The texture of the coat was very important and was emphasized in the first standard, clearly defining the undercoat and explaining the importance of same to the usefulness of the breed in retrieving ducks from the cold, icy water. Oil was not mentioned in the standard but was assumed to be a requisite of the undercoat. One inquiry from the West to Mr. Towner questioned the oily coat and this was answered firmly by saying that the working dogs of the Chesapeake Bay had a thick, short, oily undercoat, the oil so thick it could be squeezed out by passing the hand firmly over the coat and pressing. The hand would be oily to show. He explained that this oil in the undercoat kept the dogs dry in the cold water and did have an odor, but, as one man writes it is not offensive when the dog comes out of the water wet!

That this topic of oil in the coat was of great importance is illustrated by this incident. The American Kennel Club was having Chesapeakes in its show for the first time in New York and the breeders of that time were worrying about the judges not being familiar with the Chesapeakes and their new standard and that they would not be able to judge fairly on the quality of coat. It was suggested by some that the Kennel Club provide the judge with a large container filled with ice water beside the ring and that each dog be placed in it for a period of time from five to ten minutes to determine whether they possessed this very important quality! How about that!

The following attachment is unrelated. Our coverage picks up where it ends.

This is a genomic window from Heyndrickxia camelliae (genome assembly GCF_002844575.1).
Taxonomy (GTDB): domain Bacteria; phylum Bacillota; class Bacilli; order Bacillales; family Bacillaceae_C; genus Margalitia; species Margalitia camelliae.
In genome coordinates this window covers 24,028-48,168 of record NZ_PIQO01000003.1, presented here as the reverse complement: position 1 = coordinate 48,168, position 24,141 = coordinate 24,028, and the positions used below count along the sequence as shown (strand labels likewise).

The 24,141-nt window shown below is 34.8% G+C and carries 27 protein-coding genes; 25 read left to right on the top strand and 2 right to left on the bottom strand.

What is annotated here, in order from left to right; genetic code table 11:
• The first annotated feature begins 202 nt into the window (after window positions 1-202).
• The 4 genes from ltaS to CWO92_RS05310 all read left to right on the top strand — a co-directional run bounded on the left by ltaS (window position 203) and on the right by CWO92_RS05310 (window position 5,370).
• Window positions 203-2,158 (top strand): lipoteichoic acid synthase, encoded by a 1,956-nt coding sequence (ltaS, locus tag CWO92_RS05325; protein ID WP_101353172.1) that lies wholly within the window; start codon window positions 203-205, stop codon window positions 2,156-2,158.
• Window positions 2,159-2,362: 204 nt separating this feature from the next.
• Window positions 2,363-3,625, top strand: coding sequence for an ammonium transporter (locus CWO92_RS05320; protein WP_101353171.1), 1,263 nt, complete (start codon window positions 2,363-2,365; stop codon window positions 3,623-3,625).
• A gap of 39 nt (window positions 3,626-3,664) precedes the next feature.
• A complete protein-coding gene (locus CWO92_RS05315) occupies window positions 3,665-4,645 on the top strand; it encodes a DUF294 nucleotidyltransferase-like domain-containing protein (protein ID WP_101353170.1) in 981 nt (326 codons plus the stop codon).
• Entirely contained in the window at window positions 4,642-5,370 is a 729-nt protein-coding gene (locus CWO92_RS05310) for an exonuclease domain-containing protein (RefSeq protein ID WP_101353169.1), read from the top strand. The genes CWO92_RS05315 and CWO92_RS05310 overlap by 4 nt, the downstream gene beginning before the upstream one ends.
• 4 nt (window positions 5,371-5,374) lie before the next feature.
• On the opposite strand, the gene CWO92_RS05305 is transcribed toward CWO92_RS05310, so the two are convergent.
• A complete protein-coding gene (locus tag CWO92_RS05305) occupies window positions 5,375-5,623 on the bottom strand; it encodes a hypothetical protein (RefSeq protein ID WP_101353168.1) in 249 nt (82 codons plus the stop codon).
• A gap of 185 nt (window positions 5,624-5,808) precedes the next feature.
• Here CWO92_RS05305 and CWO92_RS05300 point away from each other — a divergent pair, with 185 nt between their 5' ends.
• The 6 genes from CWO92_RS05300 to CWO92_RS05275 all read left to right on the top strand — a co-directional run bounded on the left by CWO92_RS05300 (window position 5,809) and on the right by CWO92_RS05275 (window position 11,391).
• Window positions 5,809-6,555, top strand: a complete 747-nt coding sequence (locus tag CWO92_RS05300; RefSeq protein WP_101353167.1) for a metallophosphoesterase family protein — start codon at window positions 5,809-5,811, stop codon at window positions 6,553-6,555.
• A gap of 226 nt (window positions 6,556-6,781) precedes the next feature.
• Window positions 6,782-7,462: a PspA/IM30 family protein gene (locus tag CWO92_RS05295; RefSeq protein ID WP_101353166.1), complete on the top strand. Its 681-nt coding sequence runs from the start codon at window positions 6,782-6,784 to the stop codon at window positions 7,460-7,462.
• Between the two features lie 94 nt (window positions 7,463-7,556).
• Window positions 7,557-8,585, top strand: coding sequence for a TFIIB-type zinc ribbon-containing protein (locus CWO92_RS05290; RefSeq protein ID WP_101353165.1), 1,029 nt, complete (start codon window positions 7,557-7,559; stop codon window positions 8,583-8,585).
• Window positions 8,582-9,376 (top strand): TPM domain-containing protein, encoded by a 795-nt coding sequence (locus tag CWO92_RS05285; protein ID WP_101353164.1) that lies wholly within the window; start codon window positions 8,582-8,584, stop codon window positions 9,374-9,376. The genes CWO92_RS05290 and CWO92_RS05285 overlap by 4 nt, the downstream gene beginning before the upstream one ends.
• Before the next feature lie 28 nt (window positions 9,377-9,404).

This man lived during the period when the first standard for our dogs was evolved and participated in much of the reasoning. In regard to size, the first standard called for a dog of about sixty pounds. He agreed with this although he said most dogs varied from it in that they were heavier. He said, " I do not like a large dog for retrieving, as I can see no advantage in having a large clumsy dog to carry around in a buggy or boat when a smaller dog will do the work equally as well, if not better. I have seen my dogs bring in a crippled goose or swan without any trouble so do not try to breed them too large." Mr. Towner was an ardent advertiser of the breed and his brochure was sent to hunters all over the country. He shipped Chesapeake pups by express and guaranteed their safe delivery. His guarantee should be of interest to our breeders: "I guarantee every pup I sell to be delivered in good order. Also guarantee every pup to make a good retriever, if properly trained; or party can kill him, send me the certificate of his death, and I will send another pup free, as I do not wish anyone to own a worthless pup from my kennels."